As a leading public research university, UT Austin takes seriously its charge to serve the state and its residents and to be excellent stewards of resources. We began the study in May 2016 by evaluating our physical campus, and working with staff, faculty, and students to determine whether current administrative and library space might be better allocated to serve our core academic mission and improve our operational efficiency.
Consultants continue to evaluate our University’s physical capacity in light of current and projected needs, and are developing plans that will improve work, learning, study, research, and meeting places for the University’s main campus now and for the future.
This study of space allocation across campus is fundamental to advancing excellence in education and research. Results of the study will help us determine how we can repurpose and reinvest in facilities to create more conducive environments for next-generation learning, as well as enhanced and interdisciplinary research. Cost savings is also an aim of this project.
UT is spearheading this effort and working with the entire community to set the best conditions possible for institutional excellence in the 21st century. Input and cooperation from across campus is critical, and we appreciate the willingness of all units to contribute to this study, and to think creatively and collaboratively about our future.
Frequently asked questions (FAQs)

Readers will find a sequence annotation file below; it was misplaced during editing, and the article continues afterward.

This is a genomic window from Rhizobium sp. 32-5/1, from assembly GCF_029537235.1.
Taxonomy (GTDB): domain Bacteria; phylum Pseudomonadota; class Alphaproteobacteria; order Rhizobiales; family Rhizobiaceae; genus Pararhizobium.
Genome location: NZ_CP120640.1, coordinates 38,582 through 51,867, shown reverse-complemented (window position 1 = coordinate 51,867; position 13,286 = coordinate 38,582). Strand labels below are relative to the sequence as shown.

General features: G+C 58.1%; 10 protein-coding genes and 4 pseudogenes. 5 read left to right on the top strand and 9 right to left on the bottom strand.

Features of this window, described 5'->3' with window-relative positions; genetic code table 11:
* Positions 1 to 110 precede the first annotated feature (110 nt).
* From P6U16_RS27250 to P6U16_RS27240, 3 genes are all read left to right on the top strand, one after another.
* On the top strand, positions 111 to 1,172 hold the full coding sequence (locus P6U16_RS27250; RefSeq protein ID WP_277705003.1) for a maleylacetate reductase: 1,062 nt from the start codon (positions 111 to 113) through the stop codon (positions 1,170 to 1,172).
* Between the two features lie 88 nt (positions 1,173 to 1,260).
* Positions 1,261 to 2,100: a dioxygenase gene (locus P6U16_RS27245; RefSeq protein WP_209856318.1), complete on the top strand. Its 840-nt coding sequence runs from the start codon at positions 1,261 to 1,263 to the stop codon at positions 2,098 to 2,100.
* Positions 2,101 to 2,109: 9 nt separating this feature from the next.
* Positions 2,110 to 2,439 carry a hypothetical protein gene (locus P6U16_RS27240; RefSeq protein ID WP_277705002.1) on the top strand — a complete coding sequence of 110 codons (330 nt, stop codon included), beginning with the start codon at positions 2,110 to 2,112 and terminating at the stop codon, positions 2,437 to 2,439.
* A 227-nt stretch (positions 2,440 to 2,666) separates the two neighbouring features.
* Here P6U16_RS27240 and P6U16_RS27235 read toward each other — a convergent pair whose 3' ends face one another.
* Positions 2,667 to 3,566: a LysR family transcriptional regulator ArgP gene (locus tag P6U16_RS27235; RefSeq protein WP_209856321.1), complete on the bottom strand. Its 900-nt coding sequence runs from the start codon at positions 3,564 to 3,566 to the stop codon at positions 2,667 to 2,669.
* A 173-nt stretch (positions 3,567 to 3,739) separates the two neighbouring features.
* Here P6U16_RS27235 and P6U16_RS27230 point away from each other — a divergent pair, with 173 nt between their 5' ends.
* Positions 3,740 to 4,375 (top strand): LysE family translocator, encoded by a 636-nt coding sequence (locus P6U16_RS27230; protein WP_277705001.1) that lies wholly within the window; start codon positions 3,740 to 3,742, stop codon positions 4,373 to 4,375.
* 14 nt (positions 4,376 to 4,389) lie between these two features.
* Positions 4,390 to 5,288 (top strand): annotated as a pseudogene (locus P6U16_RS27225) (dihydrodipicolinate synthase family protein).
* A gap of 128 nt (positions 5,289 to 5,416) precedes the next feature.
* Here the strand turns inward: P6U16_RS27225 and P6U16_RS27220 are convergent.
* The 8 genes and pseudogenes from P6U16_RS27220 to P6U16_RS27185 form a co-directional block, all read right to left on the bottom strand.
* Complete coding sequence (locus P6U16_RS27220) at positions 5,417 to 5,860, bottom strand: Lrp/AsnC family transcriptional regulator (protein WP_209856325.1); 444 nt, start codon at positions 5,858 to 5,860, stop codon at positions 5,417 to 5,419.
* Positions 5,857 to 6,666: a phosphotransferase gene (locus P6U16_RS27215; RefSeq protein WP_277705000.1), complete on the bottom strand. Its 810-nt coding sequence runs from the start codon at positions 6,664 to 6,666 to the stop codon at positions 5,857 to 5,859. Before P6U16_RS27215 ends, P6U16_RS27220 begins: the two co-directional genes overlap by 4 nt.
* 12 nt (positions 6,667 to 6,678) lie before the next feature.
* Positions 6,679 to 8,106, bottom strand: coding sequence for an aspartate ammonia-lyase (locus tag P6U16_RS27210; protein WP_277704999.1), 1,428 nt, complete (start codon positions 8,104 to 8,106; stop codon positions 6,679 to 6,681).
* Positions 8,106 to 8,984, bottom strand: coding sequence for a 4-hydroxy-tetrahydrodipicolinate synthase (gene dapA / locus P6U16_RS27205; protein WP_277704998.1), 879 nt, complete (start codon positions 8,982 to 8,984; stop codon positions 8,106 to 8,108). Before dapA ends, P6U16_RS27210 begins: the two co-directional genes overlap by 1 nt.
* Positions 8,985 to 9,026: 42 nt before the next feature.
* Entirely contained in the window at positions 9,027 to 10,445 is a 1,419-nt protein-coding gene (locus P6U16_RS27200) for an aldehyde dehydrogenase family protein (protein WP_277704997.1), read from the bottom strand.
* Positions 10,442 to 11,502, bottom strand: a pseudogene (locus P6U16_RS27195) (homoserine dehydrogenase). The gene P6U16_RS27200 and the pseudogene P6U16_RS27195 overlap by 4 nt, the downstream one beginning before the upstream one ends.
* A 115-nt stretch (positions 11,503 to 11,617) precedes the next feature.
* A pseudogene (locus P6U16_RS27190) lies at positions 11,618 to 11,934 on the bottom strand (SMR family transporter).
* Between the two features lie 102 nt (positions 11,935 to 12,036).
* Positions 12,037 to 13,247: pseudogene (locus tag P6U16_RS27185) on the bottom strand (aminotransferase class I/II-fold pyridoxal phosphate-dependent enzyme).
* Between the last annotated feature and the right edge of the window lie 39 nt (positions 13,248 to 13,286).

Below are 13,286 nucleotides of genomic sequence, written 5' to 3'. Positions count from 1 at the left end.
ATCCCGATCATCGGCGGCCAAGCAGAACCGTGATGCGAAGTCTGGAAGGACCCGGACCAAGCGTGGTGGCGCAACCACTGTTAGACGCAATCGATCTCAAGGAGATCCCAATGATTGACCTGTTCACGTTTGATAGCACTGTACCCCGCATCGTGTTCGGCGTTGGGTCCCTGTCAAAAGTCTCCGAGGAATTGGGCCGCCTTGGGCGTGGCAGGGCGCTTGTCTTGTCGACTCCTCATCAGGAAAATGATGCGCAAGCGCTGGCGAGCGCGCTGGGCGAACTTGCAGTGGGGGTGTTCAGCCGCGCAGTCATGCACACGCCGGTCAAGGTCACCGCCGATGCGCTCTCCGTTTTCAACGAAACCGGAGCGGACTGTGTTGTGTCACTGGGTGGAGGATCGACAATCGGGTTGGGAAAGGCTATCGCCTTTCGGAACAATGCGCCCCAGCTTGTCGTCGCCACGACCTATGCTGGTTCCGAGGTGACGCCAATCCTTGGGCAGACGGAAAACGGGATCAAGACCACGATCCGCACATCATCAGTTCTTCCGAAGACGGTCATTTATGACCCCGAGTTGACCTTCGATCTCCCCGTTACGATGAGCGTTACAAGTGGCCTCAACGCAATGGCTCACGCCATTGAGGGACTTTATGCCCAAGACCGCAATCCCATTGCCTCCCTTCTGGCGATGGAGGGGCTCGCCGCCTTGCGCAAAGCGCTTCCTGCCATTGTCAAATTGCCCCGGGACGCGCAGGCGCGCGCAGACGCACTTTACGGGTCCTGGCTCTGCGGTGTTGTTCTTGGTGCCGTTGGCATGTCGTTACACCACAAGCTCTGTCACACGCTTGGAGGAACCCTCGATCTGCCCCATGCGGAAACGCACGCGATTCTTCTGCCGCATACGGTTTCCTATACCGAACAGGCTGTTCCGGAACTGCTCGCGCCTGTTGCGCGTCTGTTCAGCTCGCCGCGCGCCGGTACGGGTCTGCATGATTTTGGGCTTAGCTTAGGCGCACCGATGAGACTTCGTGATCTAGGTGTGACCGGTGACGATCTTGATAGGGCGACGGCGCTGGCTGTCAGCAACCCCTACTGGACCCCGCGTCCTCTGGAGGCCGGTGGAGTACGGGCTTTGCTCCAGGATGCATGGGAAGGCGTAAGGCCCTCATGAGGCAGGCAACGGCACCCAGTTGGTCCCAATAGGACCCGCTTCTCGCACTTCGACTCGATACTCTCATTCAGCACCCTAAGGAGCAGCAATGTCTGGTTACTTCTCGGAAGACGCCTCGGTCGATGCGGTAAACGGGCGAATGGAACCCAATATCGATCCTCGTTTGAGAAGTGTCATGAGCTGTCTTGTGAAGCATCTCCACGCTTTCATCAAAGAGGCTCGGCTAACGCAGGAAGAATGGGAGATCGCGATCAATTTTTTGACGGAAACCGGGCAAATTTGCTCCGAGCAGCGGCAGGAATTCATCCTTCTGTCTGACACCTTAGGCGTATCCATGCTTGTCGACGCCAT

What is the space allocation study’s scope and how should units expect to be impacted in the short- and long-term?
Over the coming months, the University will be evaluating our physical campus, and working with staff, faculty, and students, to determine whether current administrative and library space might be better allocated to serve our core academic mission and improve our operational efficiency. Study of the library and administrative space begins in May 2016.
Will the study focus on space currently utilized by the University’s administrative staff?
Yes. The study will take approximately six months, and we will keep you informed during this process. It will provide an opportunity to review ways to improve the use of administrative space throughout campus, including off-campus sites, to maximize academic and research space. Also included is a review of library space.
Will any colleges, schools, or units (CSUs) be impacted? For instance, my research work does not involve interactions with students – will my current academic/research space be reallocated?
The study’s scope will focus primarily on administrative and library space.
When will this study be conducted?
Consultants will begin evaluating our administrative and library space this May. We should expect great benefits for our students, faculty and operations. Our students and faculty will benefit from enhanced learning, teaching and research space and our university administration will operate more efficiently and effectively.
What organization(s) is the University working with on the project study and implementation?
Jacobs, Inc. is teamed with Paulien & Associates to conduct the study beginning in May, and is expected to conclude in Fall 2016.
Academic and research space needs continue to expand, and one of the University’s most valuable assets is our physical campus. The operations, maintenance, and construction of buildings is expensive, but also critical for the pursuit of excellence in our core public mission: To deliver the best educational experience to our students is the University’s highest priority and academic mission. Periodically, the University needs to review and assess its structures and administrative processes to ensure that we continue to operate efficiently and effectively within changing environments and growing needs or demands.